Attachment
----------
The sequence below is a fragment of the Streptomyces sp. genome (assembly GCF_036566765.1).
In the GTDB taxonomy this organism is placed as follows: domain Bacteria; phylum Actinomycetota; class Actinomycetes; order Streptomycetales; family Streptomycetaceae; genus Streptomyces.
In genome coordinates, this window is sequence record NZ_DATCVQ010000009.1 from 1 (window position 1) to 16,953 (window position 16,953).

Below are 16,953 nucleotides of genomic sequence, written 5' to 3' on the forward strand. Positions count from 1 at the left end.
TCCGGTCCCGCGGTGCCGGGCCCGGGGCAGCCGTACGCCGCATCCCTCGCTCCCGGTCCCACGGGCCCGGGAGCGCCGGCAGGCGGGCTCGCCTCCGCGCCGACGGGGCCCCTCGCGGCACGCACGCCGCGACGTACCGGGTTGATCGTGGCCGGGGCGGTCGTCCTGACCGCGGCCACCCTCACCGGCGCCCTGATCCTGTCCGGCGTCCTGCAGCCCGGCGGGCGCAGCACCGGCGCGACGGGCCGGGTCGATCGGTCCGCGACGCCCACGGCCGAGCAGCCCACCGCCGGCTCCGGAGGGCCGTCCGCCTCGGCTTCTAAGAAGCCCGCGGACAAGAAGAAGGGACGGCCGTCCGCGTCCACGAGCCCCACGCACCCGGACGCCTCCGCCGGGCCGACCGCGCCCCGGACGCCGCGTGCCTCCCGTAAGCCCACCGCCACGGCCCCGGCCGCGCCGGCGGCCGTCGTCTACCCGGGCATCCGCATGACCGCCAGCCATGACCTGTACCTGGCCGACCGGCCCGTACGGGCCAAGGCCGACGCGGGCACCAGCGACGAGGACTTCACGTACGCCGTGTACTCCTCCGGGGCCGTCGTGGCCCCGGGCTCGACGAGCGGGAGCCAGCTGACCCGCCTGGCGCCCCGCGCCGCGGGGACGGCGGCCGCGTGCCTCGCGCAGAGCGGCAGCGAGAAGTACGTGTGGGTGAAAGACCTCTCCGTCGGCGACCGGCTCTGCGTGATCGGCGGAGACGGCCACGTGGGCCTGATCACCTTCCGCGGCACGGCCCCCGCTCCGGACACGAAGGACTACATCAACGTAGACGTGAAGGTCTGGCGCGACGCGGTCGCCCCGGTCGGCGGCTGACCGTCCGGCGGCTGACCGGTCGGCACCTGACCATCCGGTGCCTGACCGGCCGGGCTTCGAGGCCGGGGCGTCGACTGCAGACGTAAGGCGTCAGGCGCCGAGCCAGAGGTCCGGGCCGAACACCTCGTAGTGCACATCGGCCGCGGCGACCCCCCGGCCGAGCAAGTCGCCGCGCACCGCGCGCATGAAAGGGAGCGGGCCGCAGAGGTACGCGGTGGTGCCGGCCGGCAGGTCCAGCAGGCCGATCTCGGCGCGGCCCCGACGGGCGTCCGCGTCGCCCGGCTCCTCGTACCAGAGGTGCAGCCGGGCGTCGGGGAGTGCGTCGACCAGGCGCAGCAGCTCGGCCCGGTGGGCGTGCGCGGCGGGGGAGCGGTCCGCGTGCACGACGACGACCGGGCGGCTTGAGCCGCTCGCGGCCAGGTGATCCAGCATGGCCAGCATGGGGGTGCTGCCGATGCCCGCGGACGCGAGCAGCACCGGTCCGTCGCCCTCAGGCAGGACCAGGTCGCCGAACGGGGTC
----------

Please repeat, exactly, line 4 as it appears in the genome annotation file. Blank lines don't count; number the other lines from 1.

Below are 16,953 nucleotides of genomic sequence, written 5' to 3' on the forward strand. Positions count from 1 at the left end.